What to Put in a Safe Deposit Box

These valuables and documents, along with some items you hold dear, should be stored securely at your bank's safe deposit box.

Taking safety deposit box.
(Image credit: Getty Images)

Since digital records and cloud storage are increasingly becoming the norm, those bank-building-based safe deposit boxes might seem quaint, dated and perhaps unneeded, even at the best bank for you.

Not so fast. Don’t rush to declare the safe deposit box a relic of the past just yet, though many banks are eliminating them (in some communities, private enterprise is stepping in). There likely will be times when you’ll need to be able to produce certain original documents (including ones that have a raised seal) rather than digital scans or photocopies. Plus, some valuables simply can’t be digitized.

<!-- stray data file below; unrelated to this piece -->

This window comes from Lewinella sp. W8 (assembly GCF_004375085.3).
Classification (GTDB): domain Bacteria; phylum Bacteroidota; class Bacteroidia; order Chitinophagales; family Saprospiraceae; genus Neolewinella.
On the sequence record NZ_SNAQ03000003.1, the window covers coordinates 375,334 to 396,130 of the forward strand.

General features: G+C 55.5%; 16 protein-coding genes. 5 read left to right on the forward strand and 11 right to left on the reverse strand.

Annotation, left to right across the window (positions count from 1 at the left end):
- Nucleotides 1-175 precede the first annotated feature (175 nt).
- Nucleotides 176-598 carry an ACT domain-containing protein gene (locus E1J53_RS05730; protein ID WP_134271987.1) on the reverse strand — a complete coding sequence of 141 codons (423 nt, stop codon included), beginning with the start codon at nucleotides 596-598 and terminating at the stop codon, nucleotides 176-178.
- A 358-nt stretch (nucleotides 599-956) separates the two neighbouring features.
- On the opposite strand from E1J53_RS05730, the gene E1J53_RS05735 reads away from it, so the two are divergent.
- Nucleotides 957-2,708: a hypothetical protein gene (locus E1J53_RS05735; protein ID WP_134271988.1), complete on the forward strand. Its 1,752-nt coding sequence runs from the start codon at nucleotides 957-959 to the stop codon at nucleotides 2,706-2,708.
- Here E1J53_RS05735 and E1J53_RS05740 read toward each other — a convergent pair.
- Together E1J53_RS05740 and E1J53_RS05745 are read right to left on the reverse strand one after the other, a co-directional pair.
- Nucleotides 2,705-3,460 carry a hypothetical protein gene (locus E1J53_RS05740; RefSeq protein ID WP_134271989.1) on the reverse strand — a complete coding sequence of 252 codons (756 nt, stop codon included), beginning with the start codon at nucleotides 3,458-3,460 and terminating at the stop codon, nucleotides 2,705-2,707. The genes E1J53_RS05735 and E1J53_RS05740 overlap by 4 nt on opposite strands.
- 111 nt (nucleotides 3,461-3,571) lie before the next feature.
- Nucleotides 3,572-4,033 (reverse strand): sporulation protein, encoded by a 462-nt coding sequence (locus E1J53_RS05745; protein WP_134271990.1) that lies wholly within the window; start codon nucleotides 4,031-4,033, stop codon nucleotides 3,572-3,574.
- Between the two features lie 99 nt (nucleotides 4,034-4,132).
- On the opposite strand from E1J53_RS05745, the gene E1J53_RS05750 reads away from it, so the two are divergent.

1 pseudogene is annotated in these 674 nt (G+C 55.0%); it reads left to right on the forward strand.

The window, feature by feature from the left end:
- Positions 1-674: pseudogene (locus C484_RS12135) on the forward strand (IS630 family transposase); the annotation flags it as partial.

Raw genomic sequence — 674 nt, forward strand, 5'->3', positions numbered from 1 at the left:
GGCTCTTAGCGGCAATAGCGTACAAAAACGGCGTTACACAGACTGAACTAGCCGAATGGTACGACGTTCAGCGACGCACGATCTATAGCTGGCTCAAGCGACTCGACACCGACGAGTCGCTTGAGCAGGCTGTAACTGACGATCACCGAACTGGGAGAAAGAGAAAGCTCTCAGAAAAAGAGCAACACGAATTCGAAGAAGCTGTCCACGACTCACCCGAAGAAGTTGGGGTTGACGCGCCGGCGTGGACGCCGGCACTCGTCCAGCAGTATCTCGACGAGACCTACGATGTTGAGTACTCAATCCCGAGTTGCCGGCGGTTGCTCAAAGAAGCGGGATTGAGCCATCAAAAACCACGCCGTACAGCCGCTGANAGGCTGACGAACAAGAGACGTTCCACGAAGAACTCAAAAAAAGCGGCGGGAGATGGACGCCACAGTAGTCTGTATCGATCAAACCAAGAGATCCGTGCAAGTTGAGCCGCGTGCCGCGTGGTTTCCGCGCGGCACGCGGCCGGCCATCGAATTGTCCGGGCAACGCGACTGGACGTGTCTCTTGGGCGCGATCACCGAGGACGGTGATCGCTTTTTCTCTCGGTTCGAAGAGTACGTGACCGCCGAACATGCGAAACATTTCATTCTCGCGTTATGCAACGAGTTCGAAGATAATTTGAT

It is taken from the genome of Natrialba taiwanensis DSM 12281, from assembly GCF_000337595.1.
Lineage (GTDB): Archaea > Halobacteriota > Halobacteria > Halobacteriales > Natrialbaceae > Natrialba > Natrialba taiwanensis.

To continue reading this article
please register for free

This is different from signing in to your print subscription

Why am I seeing this? Find out more here

Bob Niedt

Bob was Senior Editor at Kiplinger.com for seven years and is now a contributor to the website. He has more than 40 years of experience in online, print and visual journalism. Bob has worked as an award-winning writer and editor in the Washington, D.C., market as well as at news organizations in New York, Michigan and California. Bob joined Kiplinger in 2016, bringing a wealth of expertise covering retail, entertainment, and money-saving trends and topics. He was one of the first journalists at a daily news organization to aggressively cover retail as a specialty and has been lauded in the retail industry for his expertise. Bob has also been an adjunct and associate professor of print, online and visual journalism at Syracuse University and Ithaca College. He has a master’s degree from Syracuse University’s S.I. Newhouse School of Public Communications and a bachelor’s degree in communications and theater from Hope College.